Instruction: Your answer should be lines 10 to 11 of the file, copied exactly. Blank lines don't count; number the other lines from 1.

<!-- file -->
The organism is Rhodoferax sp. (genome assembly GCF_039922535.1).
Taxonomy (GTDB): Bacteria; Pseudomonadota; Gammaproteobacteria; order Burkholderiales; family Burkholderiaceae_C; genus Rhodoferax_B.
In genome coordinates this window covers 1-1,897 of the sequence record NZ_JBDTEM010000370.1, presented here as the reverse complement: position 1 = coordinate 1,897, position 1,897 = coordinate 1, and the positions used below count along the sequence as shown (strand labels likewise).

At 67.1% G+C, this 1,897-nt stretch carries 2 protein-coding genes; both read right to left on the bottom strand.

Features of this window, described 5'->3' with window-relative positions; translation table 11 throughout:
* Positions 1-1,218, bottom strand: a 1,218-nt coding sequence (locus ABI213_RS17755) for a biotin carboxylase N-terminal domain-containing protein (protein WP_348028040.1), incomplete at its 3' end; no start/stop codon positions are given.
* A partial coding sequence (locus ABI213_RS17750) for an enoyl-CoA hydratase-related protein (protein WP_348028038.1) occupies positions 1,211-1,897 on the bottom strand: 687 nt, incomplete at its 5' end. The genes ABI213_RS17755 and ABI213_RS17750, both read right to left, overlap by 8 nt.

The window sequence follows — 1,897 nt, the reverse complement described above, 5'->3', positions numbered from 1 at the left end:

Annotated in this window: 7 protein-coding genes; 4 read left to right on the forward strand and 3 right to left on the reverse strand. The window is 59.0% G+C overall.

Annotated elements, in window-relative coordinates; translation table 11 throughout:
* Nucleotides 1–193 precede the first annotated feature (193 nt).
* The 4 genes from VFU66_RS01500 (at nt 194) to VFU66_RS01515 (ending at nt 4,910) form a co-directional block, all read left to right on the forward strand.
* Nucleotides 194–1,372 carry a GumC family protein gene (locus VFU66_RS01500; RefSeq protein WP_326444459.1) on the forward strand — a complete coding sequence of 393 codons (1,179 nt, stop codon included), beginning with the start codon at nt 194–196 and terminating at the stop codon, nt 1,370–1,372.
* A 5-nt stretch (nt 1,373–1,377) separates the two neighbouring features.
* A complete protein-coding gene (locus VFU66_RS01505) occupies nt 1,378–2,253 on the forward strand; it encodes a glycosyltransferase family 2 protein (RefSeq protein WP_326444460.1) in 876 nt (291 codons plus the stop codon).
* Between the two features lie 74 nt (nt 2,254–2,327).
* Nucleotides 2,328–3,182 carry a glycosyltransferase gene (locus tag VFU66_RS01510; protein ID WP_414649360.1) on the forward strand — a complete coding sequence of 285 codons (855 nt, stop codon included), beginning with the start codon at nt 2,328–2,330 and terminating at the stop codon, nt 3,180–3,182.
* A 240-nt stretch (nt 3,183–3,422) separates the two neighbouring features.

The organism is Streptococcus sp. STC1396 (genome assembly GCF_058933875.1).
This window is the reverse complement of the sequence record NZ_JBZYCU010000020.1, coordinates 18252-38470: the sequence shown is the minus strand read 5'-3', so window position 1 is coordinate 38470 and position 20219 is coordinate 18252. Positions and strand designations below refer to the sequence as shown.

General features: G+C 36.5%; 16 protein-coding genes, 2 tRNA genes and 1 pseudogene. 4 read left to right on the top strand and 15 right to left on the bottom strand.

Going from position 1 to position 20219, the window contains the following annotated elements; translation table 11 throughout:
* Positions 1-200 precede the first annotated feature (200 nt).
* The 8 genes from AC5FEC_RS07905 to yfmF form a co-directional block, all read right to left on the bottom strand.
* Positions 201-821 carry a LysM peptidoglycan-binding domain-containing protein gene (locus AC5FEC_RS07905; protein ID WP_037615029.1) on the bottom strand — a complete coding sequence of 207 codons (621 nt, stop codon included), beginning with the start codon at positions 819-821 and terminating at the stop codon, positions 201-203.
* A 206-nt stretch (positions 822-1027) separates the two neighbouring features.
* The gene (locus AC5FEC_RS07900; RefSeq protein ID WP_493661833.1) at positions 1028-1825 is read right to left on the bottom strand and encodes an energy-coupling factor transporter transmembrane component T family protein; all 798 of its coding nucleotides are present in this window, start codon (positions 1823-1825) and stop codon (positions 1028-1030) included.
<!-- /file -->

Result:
Annotated elements, in window-relative coordinates; translation table 11 throughout:
* Nucleotides 1–193 precede the first annotated feature (193 nt).